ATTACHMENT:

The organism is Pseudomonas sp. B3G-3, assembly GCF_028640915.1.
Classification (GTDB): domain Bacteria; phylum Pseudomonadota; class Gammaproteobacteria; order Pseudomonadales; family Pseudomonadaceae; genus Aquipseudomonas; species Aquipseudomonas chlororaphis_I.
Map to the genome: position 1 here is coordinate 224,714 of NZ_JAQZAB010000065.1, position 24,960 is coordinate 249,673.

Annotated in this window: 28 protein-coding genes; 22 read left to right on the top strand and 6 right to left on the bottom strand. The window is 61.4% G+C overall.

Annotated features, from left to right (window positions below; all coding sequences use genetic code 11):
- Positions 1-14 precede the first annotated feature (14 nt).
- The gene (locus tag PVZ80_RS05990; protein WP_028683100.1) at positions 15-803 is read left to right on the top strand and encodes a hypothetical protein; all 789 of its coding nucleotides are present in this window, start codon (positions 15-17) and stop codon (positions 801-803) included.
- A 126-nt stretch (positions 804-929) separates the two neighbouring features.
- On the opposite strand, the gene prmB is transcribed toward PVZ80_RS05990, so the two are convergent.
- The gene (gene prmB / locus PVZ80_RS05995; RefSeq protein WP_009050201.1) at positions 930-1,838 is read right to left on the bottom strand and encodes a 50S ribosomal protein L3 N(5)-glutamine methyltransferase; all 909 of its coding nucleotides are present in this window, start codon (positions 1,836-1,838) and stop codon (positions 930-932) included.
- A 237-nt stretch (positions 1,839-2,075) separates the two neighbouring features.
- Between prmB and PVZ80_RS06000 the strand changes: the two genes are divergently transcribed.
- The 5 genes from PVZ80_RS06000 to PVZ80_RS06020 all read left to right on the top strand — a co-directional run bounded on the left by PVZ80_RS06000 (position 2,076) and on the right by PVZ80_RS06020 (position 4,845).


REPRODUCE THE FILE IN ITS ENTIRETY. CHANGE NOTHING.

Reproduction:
The organism is Pseudomonas sp. B3G-3, assembly GCF_028640915.1.
Classification (GTDB): domain Bacteria; phylum Pseudomonadota; class Gammaproteobacteria; order Pseudomonadales; family Pseudomonadaceae; genus Aquipseudomonas; species Aquipseudomonas chlororaphis_I.
Map to the genome: position 1 here is coordinate 224,714 of NZ_JAQZAB010000065.1, position 24,960 is coordinate 249,673.

Annotated in this window: 28 protein-coding genes; 22 read left to right on the top strand and 6 right to left on the bottom strand. The window is 61.4% G+C overall.

Annotated features, from left to right (window positions below; all coding sequences use genetic code 11):
- Positions 1-14 precede the first annotated feature (14 nt).
- The gene (locus tag PVZ80_RS05990; protein WP_028683100.1) at positions 15-803 is read left to right on the top strand and encodes a hypothetical protein; all 789 of its coding nucleotides are present in this window, start codon (positions 15-17) and stop codon (positions 801-803) included.
- A 126-nt stretch (positions 804-929) separates the two neighbouring features.
- On the opposite strand, the gene prmB is transcribed toward PVZ80_RS05990, so the two are convergent.
- The gene (gene prmB / locus PVZ80_RS05995; RefSeq protein WP_009050201.1) at positions 930-1,838 is read right to left on the bottom strand and encodes a 50S ribosomal protein L3 N(5)-glutamine methyltransferase; all 909 of its coding nucleotides are present in this window, start codon (positions 1,836-1,838) and stop codon (positions 930-932) included.
- A 237-nt stretch (positions 1,839-2,075) separates the two neighbouring features.
- Between prmB and PVZ80_RS06000 the strand changes: the two genes are divergently transcribed.
- The 5 genes from PVZ80_RS06000 to PVZ80_RS06020 all read left to right on the top strand — a co-directional run bounded on the left by PVZ80_RS06000 (position 2,076) and on the right by PVZ80_RS06020 (position 4,845).